Remembering Murdered Researcher Jiři Fiedler
Jewish heritage archivist and his wife found dead in their Prague apartment
The brutal murder of the pioneering Jewish heritage researcher Jiři Fiedler has shocked and saddened the Jewish heritage community and beyond.
Fiedler, 78, and his wife Dagmar, are believed to have been killed in their Prague apartment at the end of January, though their bodies weren’t found until two weeks later. Local news reports at the time didn’t reveal their names. Police are investigating, but so far, few details have been made public.
“The circumstances of his death have not yet been fully clarified,” said a statement issued last week by the Prague Jewish Museum, where Fiedler worked for many years as a specialist and research director.
Fiedler, who was not Jewish, began researching Jewish heritage and heritage sites in Bohemia and Moravia in the 1970s, a hobby which would become his all-consuming passion.
Then working as an editor of children’s books at a Prague publishing house, Fiedler slung a knapsack on his back and traveled by bicycle to all corners of what is today the Czech Republic, building up a remarkable archive of photographs, notes, and documentation on abandoned Jewish cemeteries and former synagogues, Jewish schools, rabbi’s houses, and other sites.
It wasn’t an easy undertaking—Fiedler had more than one run-in with the secret police, who called him in for questioning about the nature of his work. Officials at the Prague Jewish Museum, then run by the communist state, even barred him from conducting research in the museum’s archives.
Still, it is thanks to him and a handful of other dedicated individuals in various countries, often working in isolation, that knowledge about Jewish heritage in East-Central Europe was not lost in the decades immediately following the Holocaust. These people—many of whom, like Fiedler, were not Jewish—saw it as their mission to go out and document, and discover, long-forgotten and overgrown Jewish sites, putting them back on both the physical map and the map of memory.
I first met Fiedler in 1990, when I was just embarking on the research that led to my first book, Jewish Heritage Travel: A Guide to Central and Eastern Europe. I had been given his name (and the name of another Czech researcher, Arno Pařik) to look up in Prague as I sent out on my own exploration.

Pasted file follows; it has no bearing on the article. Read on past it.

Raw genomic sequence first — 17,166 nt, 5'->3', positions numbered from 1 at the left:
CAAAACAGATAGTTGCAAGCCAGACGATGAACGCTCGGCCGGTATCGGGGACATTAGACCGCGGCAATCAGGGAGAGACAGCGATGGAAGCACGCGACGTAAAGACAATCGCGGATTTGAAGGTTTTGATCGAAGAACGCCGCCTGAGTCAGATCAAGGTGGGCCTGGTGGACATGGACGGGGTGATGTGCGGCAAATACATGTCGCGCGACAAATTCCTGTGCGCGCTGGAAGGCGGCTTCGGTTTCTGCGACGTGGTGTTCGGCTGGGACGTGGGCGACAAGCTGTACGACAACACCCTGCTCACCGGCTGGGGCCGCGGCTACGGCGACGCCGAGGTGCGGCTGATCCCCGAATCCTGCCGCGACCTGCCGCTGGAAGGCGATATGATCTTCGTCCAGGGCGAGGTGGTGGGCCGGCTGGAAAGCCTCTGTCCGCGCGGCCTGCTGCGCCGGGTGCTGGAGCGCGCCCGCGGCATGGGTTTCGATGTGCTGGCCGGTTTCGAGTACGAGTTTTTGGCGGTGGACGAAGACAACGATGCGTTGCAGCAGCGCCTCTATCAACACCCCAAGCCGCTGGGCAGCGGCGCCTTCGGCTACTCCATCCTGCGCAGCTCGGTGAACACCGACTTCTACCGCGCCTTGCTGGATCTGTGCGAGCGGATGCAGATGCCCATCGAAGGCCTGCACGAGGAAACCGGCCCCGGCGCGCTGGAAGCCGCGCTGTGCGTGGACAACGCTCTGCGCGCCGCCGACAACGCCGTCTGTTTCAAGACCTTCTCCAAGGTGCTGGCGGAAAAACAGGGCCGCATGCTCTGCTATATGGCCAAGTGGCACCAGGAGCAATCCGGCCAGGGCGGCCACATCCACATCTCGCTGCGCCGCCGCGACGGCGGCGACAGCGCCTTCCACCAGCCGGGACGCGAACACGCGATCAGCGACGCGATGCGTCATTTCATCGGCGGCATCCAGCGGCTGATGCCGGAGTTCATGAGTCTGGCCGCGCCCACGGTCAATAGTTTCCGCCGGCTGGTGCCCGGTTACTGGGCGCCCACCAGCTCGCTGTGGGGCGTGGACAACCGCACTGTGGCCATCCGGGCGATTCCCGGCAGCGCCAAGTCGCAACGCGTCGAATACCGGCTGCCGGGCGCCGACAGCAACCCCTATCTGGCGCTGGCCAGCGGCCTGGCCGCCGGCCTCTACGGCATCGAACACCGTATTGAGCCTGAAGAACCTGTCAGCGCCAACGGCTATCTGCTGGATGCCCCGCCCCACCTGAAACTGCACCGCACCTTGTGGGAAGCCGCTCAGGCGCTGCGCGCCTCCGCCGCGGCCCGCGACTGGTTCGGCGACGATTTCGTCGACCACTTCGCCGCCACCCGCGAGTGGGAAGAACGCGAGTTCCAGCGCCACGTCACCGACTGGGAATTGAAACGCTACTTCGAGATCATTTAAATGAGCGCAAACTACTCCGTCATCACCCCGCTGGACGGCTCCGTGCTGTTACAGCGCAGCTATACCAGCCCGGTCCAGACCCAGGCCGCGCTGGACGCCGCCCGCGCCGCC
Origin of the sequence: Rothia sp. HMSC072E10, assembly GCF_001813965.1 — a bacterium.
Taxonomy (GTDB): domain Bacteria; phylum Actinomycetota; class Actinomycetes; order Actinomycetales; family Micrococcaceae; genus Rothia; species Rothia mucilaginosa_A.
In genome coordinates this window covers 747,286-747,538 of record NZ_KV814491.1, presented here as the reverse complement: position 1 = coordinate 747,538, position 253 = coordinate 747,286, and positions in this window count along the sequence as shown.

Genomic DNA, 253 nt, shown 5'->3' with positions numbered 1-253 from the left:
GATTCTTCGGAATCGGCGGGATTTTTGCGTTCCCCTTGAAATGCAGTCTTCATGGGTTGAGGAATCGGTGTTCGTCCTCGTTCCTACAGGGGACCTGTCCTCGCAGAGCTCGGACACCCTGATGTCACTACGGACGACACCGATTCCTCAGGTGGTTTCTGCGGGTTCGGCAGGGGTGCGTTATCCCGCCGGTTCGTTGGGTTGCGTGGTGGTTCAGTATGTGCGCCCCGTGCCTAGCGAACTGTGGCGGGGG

Fiedler and Pařik sat me down and told me exactly where to go. Somewhere in my files I still have the handwritten notes, diagrams, and lists from our first meetings—just as I have saved the emails he wrote to me over the years in his charmingly fractured “Czenglish.”
Fiedler was finally able to publish his own work in a book, Jewish Sights of Bohemia and Moravia, in 1991, after the Velvet Revolution. He went on to compile and analyze material at the Jewish Museum, and his work has since been digitized as part of a regularly updated electronic encyclopedia of Jewish heritage in the Czech Republic.
“At a time of destruction, Jiří Fiedler did what specialist institutions should have devoted their time to,” the Jewish Museum statement said. “At a time when the Jewish cultural heritage in Bohemia and Moravia was treated with utter contempt, he produced a trove of work that can be drawn on by future generations of researchers in the area of Jewish topography.”
Fiedler’s death was reported by the writer Helen Epstein, who also met him in 1990, when she was researching her memoir, Where She Came From. Epstein remembered Fiedler in a lovely piece titled “Eulogy for a Source,” published Sunday in the New York Times.
Epstein’s eulogy is a sensitive and very moving tribute, but its headline, I believe, sells Fiedler short. Jiři Fiedler was much more than a source. He was a guide, a mentor, and an inspiration. A modest man with an impish sense of humor, he was also a mensch. May their souls be bound up in the bond of life; may their memory be for a blessing.
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